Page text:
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Meet the researcher: Dr Owen Williams

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September is Childhood Cancer Awareness Month and Leukaemia and Lymphoma Awareness Month. With Action funding, Dr Owen Williams is working to help children suffering from an aggressive cancer called acute lymphoblastic leukaemia.


Back row: Dr Jasper de Boer. Middle row (left to right): Dr Clemence Virely, Dr Luca Gasparoli.
Front row (left to right): Dr Owen Williams, Ms Sandra Cantilena, Dr Katherine Clesham


What inspired you to investigate this particular area?

My PhD and early scientific career was focussed on understanding how particular blood cells develop and contribute to an effective immune system. Over time, I became interested in what happens when blood cell development goes wrong. This can result in a failure of the immune system and poor defence against infection. However, it can also lead to leukaemia, blood cell cancer. I realised that the techniques I had been developing could be applied to leukaemia research, to understand more about how this disease occurs and find new ways in which to treat it. This is when I joined the UCL Great Ormond Street Institute of Child Health (then the UCL Institute of Child Health), started my own lab and initiated a number of projects on childhood leukaemia.

What does Action funding for this study mean to you?

I am very grateful that Action Medical Research funded this project, along with Great Ormond Street Hospital Children’s Charity. This will enable us to dissect in detail the molecular mechanisms underlying development of one of the most common forms of leukaemia in children. We envisage that this project will offer new therapeutic opportunities for this disease, as well as giving us a critical insight into how a common cancer gene functions.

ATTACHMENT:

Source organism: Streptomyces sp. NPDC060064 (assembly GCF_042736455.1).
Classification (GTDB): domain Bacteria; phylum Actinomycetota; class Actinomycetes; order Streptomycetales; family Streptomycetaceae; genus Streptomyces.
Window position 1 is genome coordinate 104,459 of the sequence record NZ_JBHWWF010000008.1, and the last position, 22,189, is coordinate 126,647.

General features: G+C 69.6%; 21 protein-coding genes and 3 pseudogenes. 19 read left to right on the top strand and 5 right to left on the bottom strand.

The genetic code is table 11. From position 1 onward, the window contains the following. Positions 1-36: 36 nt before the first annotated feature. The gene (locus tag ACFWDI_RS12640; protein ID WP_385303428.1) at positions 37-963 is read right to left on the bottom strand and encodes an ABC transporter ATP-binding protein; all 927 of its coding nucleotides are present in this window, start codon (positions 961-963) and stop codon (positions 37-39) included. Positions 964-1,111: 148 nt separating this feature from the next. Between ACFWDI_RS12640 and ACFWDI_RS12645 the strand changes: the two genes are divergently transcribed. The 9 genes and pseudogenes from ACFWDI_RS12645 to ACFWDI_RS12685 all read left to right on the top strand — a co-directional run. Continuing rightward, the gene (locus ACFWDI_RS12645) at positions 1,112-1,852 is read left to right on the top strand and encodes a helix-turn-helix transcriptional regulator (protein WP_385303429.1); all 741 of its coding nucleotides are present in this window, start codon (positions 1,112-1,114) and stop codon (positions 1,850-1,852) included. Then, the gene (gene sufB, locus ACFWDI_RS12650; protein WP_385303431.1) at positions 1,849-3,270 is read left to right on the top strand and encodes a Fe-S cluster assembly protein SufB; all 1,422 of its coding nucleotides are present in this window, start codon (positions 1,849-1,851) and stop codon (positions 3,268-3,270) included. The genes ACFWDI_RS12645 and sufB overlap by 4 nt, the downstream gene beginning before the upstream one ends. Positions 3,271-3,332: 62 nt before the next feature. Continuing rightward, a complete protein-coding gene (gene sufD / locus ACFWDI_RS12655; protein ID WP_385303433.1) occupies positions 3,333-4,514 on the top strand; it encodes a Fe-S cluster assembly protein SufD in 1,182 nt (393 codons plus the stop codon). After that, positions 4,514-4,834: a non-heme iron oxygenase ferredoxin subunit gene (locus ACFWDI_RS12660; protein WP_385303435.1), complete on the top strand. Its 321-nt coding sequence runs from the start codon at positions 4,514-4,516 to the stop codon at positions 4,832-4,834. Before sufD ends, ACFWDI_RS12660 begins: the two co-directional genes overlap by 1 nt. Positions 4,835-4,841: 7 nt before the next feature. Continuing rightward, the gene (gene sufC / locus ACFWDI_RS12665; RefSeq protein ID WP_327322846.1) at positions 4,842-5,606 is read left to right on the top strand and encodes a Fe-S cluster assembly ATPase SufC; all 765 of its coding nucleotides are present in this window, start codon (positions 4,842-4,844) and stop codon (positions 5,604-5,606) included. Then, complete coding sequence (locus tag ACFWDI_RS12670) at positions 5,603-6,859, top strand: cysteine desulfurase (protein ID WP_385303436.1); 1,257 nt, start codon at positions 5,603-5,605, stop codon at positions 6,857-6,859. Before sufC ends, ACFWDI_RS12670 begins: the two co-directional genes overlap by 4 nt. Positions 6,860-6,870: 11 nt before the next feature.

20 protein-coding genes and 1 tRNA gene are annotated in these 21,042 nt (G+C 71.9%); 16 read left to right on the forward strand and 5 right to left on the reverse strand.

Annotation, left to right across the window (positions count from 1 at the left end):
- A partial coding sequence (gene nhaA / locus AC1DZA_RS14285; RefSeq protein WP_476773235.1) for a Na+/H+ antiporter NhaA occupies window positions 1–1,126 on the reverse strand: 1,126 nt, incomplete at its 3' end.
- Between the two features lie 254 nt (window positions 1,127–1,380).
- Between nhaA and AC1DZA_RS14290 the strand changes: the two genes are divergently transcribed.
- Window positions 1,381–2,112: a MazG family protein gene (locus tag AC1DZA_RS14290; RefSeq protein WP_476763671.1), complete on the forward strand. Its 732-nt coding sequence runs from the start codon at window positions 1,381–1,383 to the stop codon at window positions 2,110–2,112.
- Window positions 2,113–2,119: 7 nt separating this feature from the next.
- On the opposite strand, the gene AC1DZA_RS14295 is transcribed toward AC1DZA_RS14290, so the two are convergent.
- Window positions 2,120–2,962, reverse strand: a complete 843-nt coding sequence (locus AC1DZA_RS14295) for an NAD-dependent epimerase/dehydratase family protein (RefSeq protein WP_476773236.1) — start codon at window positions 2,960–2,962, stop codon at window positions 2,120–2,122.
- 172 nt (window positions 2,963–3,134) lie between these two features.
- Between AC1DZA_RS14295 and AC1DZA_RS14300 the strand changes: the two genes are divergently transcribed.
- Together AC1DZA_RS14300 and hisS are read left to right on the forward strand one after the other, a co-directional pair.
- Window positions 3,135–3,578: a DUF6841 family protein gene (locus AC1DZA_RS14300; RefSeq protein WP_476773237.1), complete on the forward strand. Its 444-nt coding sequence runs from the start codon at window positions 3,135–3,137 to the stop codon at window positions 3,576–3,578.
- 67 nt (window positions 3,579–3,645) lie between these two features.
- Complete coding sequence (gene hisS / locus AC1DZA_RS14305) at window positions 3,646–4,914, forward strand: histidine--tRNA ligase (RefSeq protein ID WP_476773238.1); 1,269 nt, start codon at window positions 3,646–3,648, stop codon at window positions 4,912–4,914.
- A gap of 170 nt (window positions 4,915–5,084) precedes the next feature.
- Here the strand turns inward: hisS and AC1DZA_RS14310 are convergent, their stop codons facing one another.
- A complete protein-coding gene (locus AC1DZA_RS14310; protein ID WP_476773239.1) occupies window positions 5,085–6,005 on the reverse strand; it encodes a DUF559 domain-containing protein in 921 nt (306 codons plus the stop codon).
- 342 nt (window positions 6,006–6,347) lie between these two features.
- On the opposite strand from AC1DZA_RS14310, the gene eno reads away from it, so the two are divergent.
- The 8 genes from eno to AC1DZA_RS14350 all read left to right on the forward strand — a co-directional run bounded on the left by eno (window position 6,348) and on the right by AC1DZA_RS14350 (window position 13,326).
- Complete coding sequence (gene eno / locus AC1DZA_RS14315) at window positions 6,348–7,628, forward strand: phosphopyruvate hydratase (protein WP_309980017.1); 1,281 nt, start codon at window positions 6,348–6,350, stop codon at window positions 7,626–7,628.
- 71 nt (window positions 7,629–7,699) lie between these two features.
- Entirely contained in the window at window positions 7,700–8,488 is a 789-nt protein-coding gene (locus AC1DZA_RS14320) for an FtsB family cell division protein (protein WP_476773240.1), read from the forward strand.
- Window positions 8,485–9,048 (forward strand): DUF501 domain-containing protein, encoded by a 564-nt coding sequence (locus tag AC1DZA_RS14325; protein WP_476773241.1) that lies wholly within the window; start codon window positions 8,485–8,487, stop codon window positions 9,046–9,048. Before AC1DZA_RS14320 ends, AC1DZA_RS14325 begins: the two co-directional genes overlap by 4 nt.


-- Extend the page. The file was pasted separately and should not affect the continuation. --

What does a typical day look like for you … or is every day different?

My time is divided between my own experiments, supervision of the post-docs and students in my lab, writing grant proposals and papers, and teaching. Every day is different, depending on what is most urgent.

Can you tell us a bit about your team?

My team is made up of two post-doc scientists, Dr Luca Gasparoli and Dr Clemence Virely, a PhD student, Elena Armenteros-Monterroso and a clinical fellow, Dr Katherine Clesham. We all work on different projects, but with the common theme of investigating the molecular action of cancer genes in leukaemia. We also collaborate closely with my scientific and clinical colleagues in the Institute, in particular Dr Jasper de Boer and his PhD student, Sandra Cantilena, and with colleagues in the UCL Cancer Institute.

Who’s your research hero, and why?

My hero is Charles Darwin. His work shaped the way we think about biology and is applicable to so many fields in medical research, especially cancer research.

As a charity, Action began in 1952 with our founder’s quest to find a cure for polio. What led you to a career in medical research?

At first this was scientific curiosity, but by the time I joined the Institute, I had developed an interest in using my research to improve treatment options for children suffering from leukaemia, through greater understanding of how this disease develops and discovering new drug susceptibilities.

Action’s loyal and lovable mascot Paddington Bear™ is very fond of marmalade sandwiches. What’s your favourite snack?

Bananada  – dried banana sweet.

Tell us something that will surprise us!

Over the last 10 years, my lab has had students and scientists representing 11 different nationalities. Apart from English, science is our common language.




  • You can find out more about the study led by Dr Williams here
  • If you would like to support our work funding research to help children with cancer, donations are warmly welcomed.




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